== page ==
With most of the bigwigs within the ruling Swapo party eyeing the vice presidency, political analysts argue the fight among underdogs could be narrowed to the secretary general (SG) and the deputy SG positions.
The party will hold its elective congress end of this year with growing speculation that the bigger names are leaving no stone unturned to clinch the second most powerful position in the party.
But amid all the vicious campaign, analysts believe the heightened targeting of the vice presidency within the Swapo party, five months before the elective conference, could open up avenues for young blood to rise within the ranks.
Institute for Public Policy and Research (IPPR) director, Graham Hopwood told The Villager that the current political situation where the Party manages the succession issue of its top four positions, could see both the old guard and the young members of the Party gunning for the SG position.
“Definitely, the old guards within the Party are focused on the top two positions and the history on Namibian politicians is that they do not retire easily, so other serious contenders for the SG position could also be the current deputy SG, Nangolo Mbumba who is viewed as the uniting force within the Party. There are also names including those of Elijah Ngurare being thrown around. With such a view, you can never be certain.
“In the previous conferences, there has been debate that the SG and the deputy should be full time employees of the Party and if this were enforced, it would definitely see members of the youth league who are above 40 years throwing in their names in the hat,” said Hopwood.
According to Hopwood, the Party’s problem has also been dealing with ageing members of the youth league who have gone past youthful stages as there is little chance for them to graduate into the mother body because those already occupying positions are not keen to relinquish their positions.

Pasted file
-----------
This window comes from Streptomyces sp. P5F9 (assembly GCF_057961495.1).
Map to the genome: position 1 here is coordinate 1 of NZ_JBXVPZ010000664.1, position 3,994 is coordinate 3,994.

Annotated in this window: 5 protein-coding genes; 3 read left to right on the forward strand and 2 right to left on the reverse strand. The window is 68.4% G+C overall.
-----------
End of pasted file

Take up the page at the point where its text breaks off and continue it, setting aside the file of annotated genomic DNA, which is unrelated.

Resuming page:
“There might also be a dilemma with regard to the current SG (Pendukeni Iivula-Ithana) failing to satisfy her ambitions for the top post. She might consider staying at the current position and that might also make it difficult for the Party to endorse youngsters.
"In actual fact, Swapo has done enough to contain the succession issue under wraps and my best guess is the top four positions that might eventually be given to approved candidates,” he added.
According to Hopwood, the most challenging issue for the Party is to have an agreeable election process and at the same time, keep credibility of an open election without sowing the seeds of division.
However, Hopwood argues the SG position remains one of the most powerful positions considering that whoever wins it, would also be responsible for the day-to-day running of the Party.
However, according to political analyst, Professor William Lindeke, Swapo might have to pick sole candidature for the top positions to avert the damaging consequences of an open election and to contain losers.
“There might also still be lingering memories of the last conference in 2004, which saw the departure of former Minister of Foreign Affairs (Hidipo Hamutenya). Although it is not easy to have exact names of candidates who would land the SG position, the Party has also been playing its cards close to its chest to avoid creating camps before the congress,” he said.
According to Lindeke, Jerry Ekandjo, whose name has also been mentioned among those those targeting the presidency, could also be interested in the SG position in a bid to keep his name and remain strategically positioned for the future in case he does not make it to the top two.
Polytechnic of Namibia political and social analyst, Dr Andrew Niikondo also maintains that the Party is most likely to use the SG position to accommodate candidates who would have missed out on the top two jobs.
They may also pull the SG card to thwart possible fractures and discontent from the losers.
“I would say, it would be very difficult for anyone from the youth league to land a top post like the SG’s because there’re still a lot of the old guards who are very much interested in keeping their names relevant,” he said adding that, “Swapo has also not had a history of elevating young people into top post, so very little may change before elections.